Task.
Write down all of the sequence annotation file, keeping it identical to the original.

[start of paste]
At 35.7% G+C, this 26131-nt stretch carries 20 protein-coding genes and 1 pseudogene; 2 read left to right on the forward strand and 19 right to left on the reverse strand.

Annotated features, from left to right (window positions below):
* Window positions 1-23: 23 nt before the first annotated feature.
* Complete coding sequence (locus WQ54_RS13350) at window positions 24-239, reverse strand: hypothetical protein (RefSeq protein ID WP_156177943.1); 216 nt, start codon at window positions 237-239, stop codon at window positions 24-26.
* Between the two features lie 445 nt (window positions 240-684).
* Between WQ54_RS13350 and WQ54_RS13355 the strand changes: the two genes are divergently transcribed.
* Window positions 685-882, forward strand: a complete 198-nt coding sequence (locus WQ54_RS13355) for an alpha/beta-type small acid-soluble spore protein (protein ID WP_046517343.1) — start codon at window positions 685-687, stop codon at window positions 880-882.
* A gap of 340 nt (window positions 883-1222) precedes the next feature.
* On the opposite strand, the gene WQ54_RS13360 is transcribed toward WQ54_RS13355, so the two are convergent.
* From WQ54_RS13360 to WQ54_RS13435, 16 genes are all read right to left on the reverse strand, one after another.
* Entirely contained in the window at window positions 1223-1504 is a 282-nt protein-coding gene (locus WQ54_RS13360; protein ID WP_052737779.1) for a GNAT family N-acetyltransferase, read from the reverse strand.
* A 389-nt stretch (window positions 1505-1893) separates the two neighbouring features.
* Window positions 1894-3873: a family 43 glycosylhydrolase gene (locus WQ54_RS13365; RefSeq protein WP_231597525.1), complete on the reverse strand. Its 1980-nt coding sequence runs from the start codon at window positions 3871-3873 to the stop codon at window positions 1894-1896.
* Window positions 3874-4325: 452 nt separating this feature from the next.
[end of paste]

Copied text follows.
At 35.7% G+C, this 26131-nt stretch carries 20 protein-coding genes and 1 pseudogene; 2 read left to right on the forward strand and 19 right to left on the reverse strand.

Annotated features, from left to right (window positions below):
* Window positions 1-23: 23 nt before the first annotated feature.
* Complete coding sequence (locus WQ54_RS13350) at window positions 24-239, reverse strand: hypothetical protein (RefSeq protein ID WP_156177943.1); 216 nt, start codon at window positions 237-239, stop codon at window positions 24-26.
* Between the two features lie 445 nt (window positions 240-684).
* Between WQ54_RS13350 and WQ54_RS13355 the strand changes: the two genes are divergently transcribed.
* Window positions 685-882, forward strand: a complete 198-nt coding sequence (locus WQ54_RS13355) for an alpha/beta-type small acid-soluble spore protein (protein ID WP_046517343.1) — start codon at window positions 685-687, stop codon at window positions 880-882.
* A gap of 340 nt (window positions 883-1222) precedes the next feature.
* On the opposite strand, the gene WQ54_RS13360 is transcribed toward WQ54_RS13355, so the two are convergent.
* From WQ54_RS13360 to WQ54_RS13435, 16 genes are all read right to left on the reverse strand, one after another.
* Entirely contained in the window at window positions 1223-1504 is a 282-nt protein-coding gene (locus WQ54_RS13360; protein ID WP_052737779.1) for a GNAT family N-acetyltransferase, read from the reverse strand.
* A 389-nt stretch (window positions 1505-1893) separates the two neighbouring features.
* Window positions 1894-3873: a family 43 glycosylhydrolase gene (locus WQ54_RS13365; RefSeq protein WP_231597525.1), complete on the reverse strand. Its 1980-nt coding sequence runs from the start codon at window positions 3871-3873 to the stop codon at window positions 1894-1896.
* Window positions 3874-4325: 452 nt separating this feature from the next.